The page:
Agitated Patients? They May Be Taking Their Cue From You

Derick E. Vergne, MD; Sivan Mauer, MD, MS; Kristina Gaud, MD


August 24, 2016

In This Article

Using Transference to Inform Therapeutic Interventions

Transference/countertransference dynamics pays attention to implicit cognitive/emotional processes. It does not necessarily imply the use of the spoken word. It relies in many instances on subtle cues, such as changes in facial expression, tone, inflection of speech, and body position.[19] Transference/countertransference is therefore mostly a process that occurs outside of awareness, or unconsciously. It relies not on language, but on symbols or representations that are coupled to emotion.[19] Language is a left-brain function, whereas emotional context of environmental input to form symbolic representations of the world around us is a right-brain function.

A successful psychotherapeutic relationship is characterized by affective attunement, whereby the therapist or clinician's affective response is in sync with the patient's own affect. Through the left-brain use of language, the patient tries to clarify her emotional state by way of accessing right-brain preverbal symbolic representations full of emotional meaning.[20] The therapist's guidance is therefore a key aspect of this process. The main goal is to help the patient to access concepts, symbols, and representations for which there are no words, but that are intimately related to affective tone by the anatomical and neurochemical proximity of the right brain's medial prefrontal cortex (anterior cingulate and orbitofrontal cortex) to limbic system structures, such as the amygdala. In other words, the therapist's function is to mediate the maximization of a patient's self-understanding by helping her put words to emotionally charged symbolic representations in order to regulate affect.

Applying the right balance of active empathic listening with well-timed confrontation, clarification, and interpretation is what characterizes the optimal patient/therapist relationship. The goal is for the patient to obtain an effective cognitive reappraisal of emotion by helping her achieve efficient left-to-right brain communication, with effective top-down regulation of limbic drives (right-brain modulation of limbic fear responses).[20,21] This is most effectively done with psychotherapies that aim to maximize self-awareness and understanding, such as psychodynamic psychotherapy, which pays special attention to transference dynamics as a way to reappraise abstract semantic meanings in order to regulate affect.[22] In other words, language puts words to that which the patient could not name, but that causes massive affective instability. As a result, an enhanced coupling of cognitive affective regulatory processes ensues (more effective top-down control of fear), thus helping the patient achieve more effective counterregulatory control of affect.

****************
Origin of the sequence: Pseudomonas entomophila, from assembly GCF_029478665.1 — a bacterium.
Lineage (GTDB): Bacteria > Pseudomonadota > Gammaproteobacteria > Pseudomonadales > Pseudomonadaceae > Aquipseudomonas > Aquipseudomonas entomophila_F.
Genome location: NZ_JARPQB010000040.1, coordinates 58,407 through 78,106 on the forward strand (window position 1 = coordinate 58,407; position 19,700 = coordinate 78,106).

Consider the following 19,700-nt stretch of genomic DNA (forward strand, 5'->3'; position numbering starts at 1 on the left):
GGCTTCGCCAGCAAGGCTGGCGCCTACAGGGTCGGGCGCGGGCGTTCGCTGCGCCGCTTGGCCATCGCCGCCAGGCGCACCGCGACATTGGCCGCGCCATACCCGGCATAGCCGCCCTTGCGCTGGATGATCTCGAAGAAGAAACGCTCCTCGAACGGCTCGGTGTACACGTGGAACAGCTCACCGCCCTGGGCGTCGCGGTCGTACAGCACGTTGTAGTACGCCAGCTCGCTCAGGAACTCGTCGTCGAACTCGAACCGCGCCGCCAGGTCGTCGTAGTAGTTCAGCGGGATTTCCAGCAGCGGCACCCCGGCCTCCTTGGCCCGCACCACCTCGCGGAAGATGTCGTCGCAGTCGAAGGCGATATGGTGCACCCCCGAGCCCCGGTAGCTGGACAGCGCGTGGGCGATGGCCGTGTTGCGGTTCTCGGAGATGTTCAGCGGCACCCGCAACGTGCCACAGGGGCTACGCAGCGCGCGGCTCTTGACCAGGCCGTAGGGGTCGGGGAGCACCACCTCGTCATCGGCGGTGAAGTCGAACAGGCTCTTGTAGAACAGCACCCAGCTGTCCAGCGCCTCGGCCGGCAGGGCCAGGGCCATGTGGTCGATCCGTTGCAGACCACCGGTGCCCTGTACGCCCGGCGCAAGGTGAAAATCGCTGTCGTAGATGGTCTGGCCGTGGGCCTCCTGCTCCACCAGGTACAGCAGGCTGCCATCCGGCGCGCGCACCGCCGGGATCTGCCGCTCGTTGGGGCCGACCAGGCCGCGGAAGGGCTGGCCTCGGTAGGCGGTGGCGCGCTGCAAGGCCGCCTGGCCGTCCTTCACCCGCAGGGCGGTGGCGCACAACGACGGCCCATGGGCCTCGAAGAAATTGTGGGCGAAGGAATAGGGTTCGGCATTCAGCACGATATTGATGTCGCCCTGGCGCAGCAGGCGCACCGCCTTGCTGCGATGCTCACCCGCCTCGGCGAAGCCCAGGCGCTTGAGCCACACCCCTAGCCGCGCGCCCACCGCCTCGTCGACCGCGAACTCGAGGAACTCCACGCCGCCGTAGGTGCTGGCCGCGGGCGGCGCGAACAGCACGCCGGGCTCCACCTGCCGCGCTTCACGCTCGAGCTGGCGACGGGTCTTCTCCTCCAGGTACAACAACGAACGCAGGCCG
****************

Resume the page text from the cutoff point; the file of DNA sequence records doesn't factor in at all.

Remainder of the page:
Affective dysregulation characterizes the majority of neuropsychiatric presentations. An uncoupling of frontal cortical areas with limbic primitive drives results in inefficient cognitive appraisal of amygdala-mediated excessive fear. Affective dysregulation results in less thought-out expression of anger, fear, or rage, without the balancing inhibition of context providing prefrontal cortex; the "thinking brain" is not working effectively to inhibit powerful primitive drives.

Transference-focused psychotherapeutic interventions are a way to pay attention to symbolic representations (semantic representations) that are devoid of language but that disrupt emotional tone or balance. It goes past language to focus on emotionally charged representations that heightens the stress response and worsens affective instability. Attention to transference dynamics in patient care not only maximizes diagnostic understanding, but also promotes recovery.


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